50 years ago today, the 1967 Abortion Act came into effect, making it legal for medical staff to terminate pregnancies in certain circumstances. Since that time, over eight million abortions have been performed in Great Britain.

Abortion continues to be a highly emotive and controversial issue, and groups on both sides of the debate have seen this significant anniversary as an opportunity to lobby the government for changes in the law.

There have been suggestions that woman should be able to take abortion-inducing medication in their own homes; the ‘We Trust Women’ campaign has been arguing for abortion to be made legal up to birth; and there has been renewed interest in whether women are choosing to terminate pregnancies based on the gender or disability of the foetus.

Understandably, Christians who are opposed to abortion want to have a strong voice into these debates. It is important that abortion is well regulated and many Christians would like to see tighter restrictions in place in order to lower the number of terminations that can happen.

However, if our goal is to reduce abortions, focusing all our energies on changing legislation may not be the best way forward. As our growing prison population shows, just because something is illegal, doesn’t mean it stops happening.

Real women, real lives

In the years before the Abortion Act was introduced, many women still sought to end their pregnancies, despite abortion being both illegal and life-endangering. Of course, this doesn’t mean we shouldn’t have effective laws. As every classroom teacher will tell you, clearly defined rules are essential for any well-run society. But as every classroom teacher will also tell you, intrinsic motivation to behave in a certain way is much more powerful than externally imposed regulations. Therefore helping women to interpret their pregnancies in the light of credible alternatives to abortion is likely to be a much more effective way of helping them to decide against having a termination.

If our goal is to reduce abortions, focusing all our energies on changing legislation may not be the best way forward

A further problem with focusing all our attention on abortion legislation means that we risk viewing it as an abstract moral dilemma. In the current climate of on-screen activism, it is easy to feel that we’ve contributed to preventing abortions simply by tweeting our MP or signing a petition. While these things may be a part of the solution, they are not the whole picture. We mustn’t allow ourselves to be removed from the fact that the decision to terminate a pregnancy concerns real women and the often very difficult situations they find themselves in.

It’s also important to remember that abortion doesn’t occur in a vacuum, but takes place within a social and cultural context. As Kathy Rudy points out, it’s not what women know about the foetus that influences their decisions regarding abortion, but what they know about the world. Women know how the world views people with disabilities; they understand the impact taking maternity leave would have on their career; they can well imagine how emotionally and financially hard it might be to raise a child on their own.

Changing the narrative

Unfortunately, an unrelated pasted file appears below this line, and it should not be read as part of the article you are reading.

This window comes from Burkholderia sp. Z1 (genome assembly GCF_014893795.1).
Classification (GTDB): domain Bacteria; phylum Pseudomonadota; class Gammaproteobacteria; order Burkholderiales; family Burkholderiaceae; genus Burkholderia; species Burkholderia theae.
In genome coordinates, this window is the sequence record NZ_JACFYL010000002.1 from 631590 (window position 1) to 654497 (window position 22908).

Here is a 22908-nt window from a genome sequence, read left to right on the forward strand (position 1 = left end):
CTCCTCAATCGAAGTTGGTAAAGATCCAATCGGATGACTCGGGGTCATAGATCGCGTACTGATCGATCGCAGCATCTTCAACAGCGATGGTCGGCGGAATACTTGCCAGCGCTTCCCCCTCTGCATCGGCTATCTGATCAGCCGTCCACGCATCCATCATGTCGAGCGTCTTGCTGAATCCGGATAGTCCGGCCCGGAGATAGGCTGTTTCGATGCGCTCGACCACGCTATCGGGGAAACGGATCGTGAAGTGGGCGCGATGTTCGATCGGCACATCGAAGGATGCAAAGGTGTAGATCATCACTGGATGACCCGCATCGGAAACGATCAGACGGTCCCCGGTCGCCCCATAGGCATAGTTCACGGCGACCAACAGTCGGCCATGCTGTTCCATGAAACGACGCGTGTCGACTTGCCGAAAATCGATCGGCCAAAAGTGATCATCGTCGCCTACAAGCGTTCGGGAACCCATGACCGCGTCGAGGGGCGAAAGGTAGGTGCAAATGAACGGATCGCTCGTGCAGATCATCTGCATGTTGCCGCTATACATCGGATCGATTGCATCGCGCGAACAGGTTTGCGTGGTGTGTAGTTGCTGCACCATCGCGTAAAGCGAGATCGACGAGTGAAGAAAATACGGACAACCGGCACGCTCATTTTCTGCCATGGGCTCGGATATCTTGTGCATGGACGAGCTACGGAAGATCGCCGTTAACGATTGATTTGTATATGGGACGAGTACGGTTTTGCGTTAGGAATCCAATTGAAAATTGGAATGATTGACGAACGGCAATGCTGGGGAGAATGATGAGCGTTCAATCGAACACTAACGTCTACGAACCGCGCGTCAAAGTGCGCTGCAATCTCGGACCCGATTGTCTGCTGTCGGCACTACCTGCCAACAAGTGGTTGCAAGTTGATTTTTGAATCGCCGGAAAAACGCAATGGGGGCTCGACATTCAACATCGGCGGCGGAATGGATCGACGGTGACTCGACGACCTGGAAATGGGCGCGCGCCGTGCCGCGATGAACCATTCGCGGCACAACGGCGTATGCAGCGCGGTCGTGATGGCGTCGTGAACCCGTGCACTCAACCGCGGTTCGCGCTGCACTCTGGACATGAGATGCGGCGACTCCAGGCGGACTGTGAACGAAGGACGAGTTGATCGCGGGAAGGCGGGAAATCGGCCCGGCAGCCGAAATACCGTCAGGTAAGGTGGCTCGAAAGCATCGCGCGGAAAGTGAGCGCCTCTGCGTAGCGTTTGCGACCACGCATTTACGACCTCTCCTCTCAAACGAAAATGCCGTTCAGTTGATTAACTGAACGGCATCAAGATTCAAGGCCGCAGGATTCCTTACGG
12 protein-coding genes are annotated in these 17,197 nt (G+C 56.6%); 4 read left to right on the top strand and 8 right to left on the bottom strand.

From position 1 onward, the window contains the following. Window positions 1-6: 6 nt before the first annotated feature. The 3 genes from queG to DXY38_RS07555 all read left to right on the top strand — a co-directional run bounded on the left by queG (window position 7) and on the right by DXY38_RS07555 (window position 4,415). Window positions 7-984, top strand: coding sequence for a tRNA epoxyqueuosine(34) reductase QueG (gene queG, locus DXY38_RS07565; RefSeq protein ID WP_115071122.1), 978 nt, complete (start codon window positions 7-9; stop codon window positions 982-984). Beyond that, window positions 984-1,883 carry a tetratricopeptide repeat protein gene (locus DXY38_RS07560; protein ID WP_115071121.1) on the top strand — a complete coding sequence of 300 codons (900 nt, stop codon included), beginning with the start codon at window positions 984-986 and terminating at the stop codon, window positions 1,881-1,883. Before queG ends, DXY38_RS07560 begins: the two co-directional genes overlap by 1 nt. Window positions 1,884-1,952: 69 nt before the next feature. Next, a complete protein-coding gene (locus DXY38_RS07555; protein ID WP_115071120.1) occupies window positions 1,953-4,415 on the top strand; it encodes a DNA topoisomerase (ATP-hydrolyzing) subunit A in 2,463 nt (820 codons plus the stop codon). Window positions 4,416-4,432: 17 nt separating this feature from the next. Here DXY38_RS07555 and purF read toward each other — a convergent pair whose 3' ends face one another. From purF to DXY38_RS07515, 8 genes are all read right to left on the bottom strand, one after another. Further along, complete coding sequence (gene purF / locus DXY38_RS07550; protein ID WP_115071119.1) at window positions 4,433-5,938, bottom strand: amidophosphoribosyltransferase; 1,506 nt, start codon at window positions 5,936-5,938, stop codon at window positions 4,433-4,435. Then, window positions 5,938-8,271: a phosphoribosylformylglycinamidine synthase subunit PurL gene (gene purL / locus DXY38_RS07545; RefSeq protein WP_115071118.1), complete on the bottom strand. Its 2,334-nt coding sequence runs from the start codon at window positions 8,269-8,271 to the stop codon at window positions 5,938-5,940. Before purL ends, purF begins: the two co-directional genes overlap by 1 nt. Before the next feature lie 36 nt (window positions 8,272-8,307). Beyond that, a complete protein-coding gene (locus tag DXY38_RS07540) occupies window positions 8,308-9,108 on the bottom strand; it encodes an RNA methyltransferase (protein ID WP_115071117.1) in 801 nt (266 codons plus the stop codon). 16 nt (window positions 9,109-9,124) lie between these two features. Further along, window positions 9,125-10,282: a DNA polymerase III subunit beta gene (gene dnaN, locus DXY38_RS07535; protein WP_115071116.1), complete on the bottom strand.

Therefore, if we are serious about changing the statistics on abortion, we have to change the story that surrounds it. Abortion is held up to be a practice that empowers women, but you don’t have to dig very far below the surface to find that it is actually quite the opposite.

Offering abortion as the solution is a profound vote of no confidence in a woman’s ability to cope with an unexpected pregnancy. The ability to simply get rid of an unwanted pregnancy implies that to succeed in the world, women must have the choice to become more like men. It privileges the male perspective as ‘normal’ and devalues pregnancy and birth, which are uniquely female experiences.

Offering abortion as the solution is a profound vote of no confidence in a woman’s ability to cope with an unexpected pregnancy

The Church, however, has a much more compelling narrative to tell. Throughout the Bible, giving birth is frequently referred to as a sign of divine activity and purpose (John 3:3-6; Romans 8:22). And when God decides to come to earth as man, he chooses birth as his method of arrival.

The Gospel is also the story of God’s abundance and generosity. It is the story of the God who helps us in every challenge we face and the community that helps families to raise their children for as long as they need it. It tells the story of men who are faithful and take responsibility for their sexual behaviour. It tells the story of women who are strong and courageous and who have discovered their true worth in the God who loves them completely.

Changing the narrative on abortion will take no less than a major paradigm shift. This is difficult work that requires much patience and commitment for the long haul. But, as Teilhard de Chardin wrote, we must "trust in the slow work of God."

As Jesus did, we tell our stories both to the crowd and to one person at a time. We show up time and time again offering love, acceptance and support in all its various forms. This is how we will change the story of abortion. This is the work of the kingdom.

Abby King is a writer, teacher and avid reader from Birmingham

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